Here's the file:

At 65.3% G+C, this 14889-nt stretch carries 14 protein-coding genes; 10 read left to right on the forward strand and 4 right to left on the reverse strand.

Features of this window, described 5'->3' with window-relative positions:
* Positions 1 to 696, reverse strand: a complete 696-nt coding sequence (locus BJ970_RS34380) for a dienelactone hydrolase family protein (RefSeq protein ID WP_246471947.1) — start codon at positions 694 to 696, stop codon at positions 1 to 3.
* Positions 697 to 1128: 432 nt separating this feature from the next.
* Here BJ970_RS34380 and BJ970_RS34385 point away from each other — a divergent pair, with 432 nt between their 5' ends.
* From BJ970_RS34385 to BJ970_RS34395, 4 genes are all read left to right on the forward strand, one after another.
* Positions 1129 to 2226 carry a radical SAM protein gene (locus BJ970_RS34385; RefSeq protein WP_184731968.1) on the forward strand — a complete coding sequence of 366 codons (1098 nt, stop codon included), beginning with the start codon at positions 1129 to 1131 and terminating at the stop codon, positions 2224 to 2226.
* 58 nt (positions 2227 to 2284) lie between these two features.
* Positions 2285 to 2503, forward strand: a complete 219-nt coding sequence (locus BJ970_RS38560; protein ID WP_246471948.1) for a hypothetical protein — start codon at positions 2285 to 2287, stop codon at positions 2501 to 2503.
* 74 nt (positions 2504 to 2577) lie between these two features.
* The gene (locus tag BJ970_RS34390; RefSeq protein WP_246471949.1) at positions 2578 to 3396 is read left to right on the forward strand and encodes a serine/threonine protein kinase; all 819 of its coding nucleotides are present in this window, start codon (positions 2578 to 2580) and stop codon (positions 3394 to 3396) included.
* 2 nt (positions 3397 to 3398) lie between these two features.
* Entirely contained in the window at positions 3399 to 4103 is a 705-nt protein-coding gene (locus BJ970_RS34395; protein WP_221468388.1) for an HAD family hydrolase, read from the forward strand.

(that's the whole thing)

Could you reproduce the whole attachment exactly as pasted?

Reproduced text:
At 65.3% G+C, this 14889-nt stretch carries 14 protein-coding genes; 10 read left to right on the forward strand and 4 right to left on the reverse strand.

Features of this window, described 5'->3' with window-relative positions:
* Positions 1 to 696, reverse strand: a complete 696-nt coding sequence (locus BJ970_RS34380) for a dienelactone hydrolase family protein (RefSeq protein ID WP_246471947.1) — start codon at positions 694 to 696, stop codon at positions 1 to 3.
* Positions 697 to 1128: 432 nt separating this feature from the next.
* Here BJ970_RS34380 and BJ970_RS34385 point away from each other — a divergent pair, with 432 nt between their 5' ends.
* From BJ970_RS34385 to BJ970_RS34395, 4 genes are all read left to right on the forward strand, one after another.
* Positions 1129 to 2226 carry a radical SAM protein gene (locus BJ970_RS34385; RefSeq protein WP_184731968.1) on the forward strand — a complete coding sequence of 366 codons (1098 nt, stop codon included), beginning with the start codon at positions 1129 to 1131 and terminating at the stop codon, positions 2224 to 2226.
* 58 nt (positions 2227 to 2284) lie between these two features.
* Positions 2285 to 2503, forward strand: a complete 219-nt coding sequence (locus BJ970_RS38560; protein ID WP_246471948.1) for a hypothetical protein — start codon at positions 2285 to 2287, stop codon at positions 2501 to 2503.
* 74 nt (positions 2504 to 2577) lie between these two features.
* The gene (locus tag BJ970_RS34390; RefSeq protein WP_246471949.1) at positions 2578 to 3396 is read left to right on the forward strand and encodes a serine/threonine protein kinase; all 819 of its coding nucleotides are present in this window, start codon (positions 2578 to 2580) and stop codon (positions 3394 to 3396) included.
* 2 nt (positions 3397 to 3398) lie between these two features.
* Entirely contained in the window at positions 3399 to 4103 is a 705-nt protein-coding gene (locus BJ970_RS34395; protein WP_221468388.1) for an HAD family hydrolase, read from the forward strand.